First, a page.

SI Vault
Bruce Anderson
August 13, 1984
Deacon McGuire, the catcher for the 1898 Washington Nationals, checked the runner on first and then wiggled his prematurely gnarled fingers, calling for a pitchout from Wild Bill Donovan. The subsequent delivery lived up to Donovan's nickname. "It was one of the wildest pitches Bill ever made, and you know he made a lot of'em," McGuire told Guy Smith, who wrote a 10-page biographical sketch about McGuire. Instinctively, McGuire thrust out his bare right hand to stop the ball. It caught the tip of his middle finger and stripped the flesh from the bone. Umpire Bob Emslie paid immediate tribute to McGuire's grit by fainting.
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August 13, 1984

A Former Foundry Worker Forged A Record By Playing For 26 Seasons

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McGuire was never fined or ejected. In 1900 his teammates began calling him Deacon because he was so straight-arrow. He was also known as Pinch, for his timely hitting. Pinch hit .341—going 14 for 41—as a pinch hitter, and he became better with age. After his 40th birthday, he was 6 for 9 coming off the bench.

McGuire first managed in the latter half of the 1898 season for Washington. He had little success that year (19-49) or, indeed, thereafter. In all, he managed one full season and parts of five others. His career record was 208-289.

In 1899 Baltimore manager Ned Hanlon and a partner made a stock-transfer deal with the owners of the Brooklyn Dodgers that left Hanlon and his partner with a 50% ownership of each club. Hanlon, who had led the famed Oriole teams of the early 1890s to three straight National League championships, resigned his position in Baltimore and named himself the Brooklyn manager. He brought Wee Willie Keeler and four other Orioles with him and turned the Dodgers into contenders. In July Hanlon traded two players to Washington for McGuire, who, becoming a player again, hit .318 and helped Brooklyn to the first of two straight championships. The Brooklyn Daily Eagle, for one, hailed the trade. "McGuire has always been looked upon as one of the best catchers in the league," the paper said, "while he has no superior as a coacher of pitchers and for steady and uninterrupted work."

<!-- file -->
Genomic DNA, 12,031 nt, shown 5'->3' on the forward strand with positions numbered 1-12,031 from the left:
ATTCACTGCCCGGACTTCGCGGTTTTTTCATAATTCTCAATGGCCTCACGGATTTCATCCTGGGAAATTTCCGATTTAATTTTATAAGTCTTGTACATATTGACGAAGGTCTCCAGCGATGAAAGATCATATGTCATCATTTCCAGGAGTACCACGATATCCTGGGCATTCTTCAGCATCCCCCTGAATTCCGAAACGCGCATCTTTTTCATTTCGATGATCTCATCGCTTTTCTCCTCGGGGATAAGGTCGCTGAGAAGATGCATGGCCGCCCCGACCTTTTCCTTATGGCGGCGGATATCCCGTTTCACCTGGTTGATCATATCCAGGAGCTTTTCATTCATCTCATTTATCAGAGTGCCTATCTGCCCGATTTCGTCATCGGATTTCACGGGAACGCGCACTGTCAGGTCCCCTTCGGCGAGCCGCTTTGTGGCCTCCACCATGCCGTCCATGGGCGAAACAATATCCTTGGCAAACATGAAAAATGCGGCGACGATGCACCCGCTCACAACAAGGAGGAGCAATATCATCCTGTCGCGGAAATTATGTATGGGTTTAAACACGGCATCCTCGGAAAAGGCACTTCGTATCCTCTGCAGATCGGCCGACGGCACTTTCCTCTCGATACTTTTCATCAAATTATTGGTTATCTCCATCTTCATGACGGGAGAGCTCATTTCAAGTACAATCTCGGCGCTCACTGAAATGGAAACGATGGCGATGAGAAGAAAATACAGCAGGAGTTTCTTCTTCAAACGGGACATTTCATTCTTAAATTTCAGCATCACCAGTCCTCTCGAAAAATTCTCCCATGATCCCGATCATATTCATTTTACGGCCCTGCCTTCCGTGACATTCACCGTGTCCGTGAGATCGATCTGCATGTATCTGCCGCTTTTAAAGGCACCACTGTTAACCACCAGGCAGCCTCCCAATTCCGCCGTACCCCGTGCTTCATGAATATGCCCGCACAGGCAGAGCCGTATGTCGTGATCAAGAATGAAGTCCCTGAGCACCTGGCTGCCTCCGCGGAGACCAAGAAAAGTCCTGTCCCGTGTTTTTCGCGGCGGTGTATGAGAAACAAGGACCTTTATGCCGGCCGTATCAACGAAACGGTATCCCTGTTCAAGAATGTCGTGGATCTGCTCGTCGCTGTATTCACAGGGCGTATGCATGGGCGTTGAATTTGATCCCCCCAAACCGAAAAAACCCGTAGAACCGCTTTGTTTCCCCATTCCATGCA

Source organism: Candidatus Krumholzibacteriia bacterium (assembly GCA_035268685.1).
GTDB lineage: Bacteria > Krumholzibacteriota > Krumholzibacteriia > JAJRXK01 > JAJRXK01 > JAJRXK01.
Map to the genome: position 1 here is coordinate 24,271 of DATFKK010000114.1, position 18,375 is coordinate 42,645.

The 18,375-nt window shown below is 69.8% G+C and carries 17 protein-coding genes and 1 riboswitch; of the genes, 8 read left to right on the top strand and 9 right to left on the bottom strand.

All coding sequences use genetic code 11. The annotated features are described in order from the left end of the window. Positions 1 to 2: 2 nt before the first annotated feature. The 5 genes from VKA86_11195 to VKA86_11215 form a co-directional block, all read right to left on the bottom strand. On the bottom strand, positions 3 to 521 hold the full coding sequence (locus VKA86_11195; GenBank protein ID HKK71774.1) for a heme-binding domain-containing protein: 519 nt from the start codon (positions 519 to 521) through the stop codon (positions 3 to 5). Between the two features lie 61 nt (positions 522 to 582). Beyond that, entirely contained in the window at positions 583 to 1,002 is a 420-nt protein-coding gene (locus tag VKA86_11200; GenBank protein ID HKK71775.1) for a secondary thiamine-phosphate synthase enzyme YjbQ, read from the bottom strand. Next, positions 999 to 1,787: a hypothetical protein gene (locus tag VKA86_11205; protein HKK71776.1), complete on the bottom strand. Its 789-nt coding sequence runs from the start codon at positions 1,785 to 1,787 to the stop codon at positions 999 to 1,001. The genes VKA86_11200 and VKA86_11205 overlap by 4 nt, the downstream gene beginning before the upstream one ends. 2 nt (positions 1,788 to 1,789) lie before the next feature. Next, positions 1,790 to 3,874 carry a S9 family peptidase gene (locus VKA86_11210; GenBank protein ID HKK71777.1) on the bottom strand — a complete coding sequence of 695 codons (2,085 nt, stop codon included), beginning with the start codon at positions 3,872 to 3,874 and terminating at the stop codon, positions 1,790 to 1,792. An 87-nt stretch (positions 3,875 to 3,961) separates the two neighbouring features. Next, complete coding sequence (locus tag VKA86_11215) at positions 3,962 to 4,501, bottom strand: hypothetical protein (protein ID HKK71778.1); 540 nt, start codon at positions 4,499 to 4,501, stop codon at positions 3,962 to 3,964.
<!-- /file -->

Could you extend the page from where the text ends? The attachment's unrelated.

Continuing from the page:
But by 1902 McGuire was back on the road, playing for Detroit and the New York Highlanders before accepting managing posts with Boston and Cleveland. In 1912 he became a scout for Detroit. That May, Tiger star Ty Cobb pummeled a fan during a game and was suspended indefinitely by American League president Ban Johnson, who hadn't heard Cobb's account of the fracas. Cobb's teammates threatened to strike if the suspension wasn't lifted.

One day later, with the suspension still in force, the Tigers changed out of their uniforms and left Philadelphia's Shibe Park. To avoid the $5,000 league fine for a forfeit, Tiger manager Hughie Jennings combed the local sandlots, recruiting college students for the game with the Athletics. To strengthen his motley lineup, Jennings added McGuire and another Tiger scout. The paper Tigers lost 24-2 to the likes of Eddie Collins, Home Run Baker and Herb Pennock. McGuire went 1 for 2, drew a walk, scored a run, had three putouts, three assists (and two errors), and thereby made the record book with his 26th "season" in the big leagues.

From 1913 to '24 McGuire scouted for the Tigers. In '26 he coached the team at Albion College and then retired to his farm on Duck Lake outside Albion. In the fall of 1936, at 72, McGuire died of pneumonia and was buried at the Riverside Cemetery in Albion. Atop his tombstone two slender bats are crossed in tribute to the young iron-molder who became baseball's iron man.

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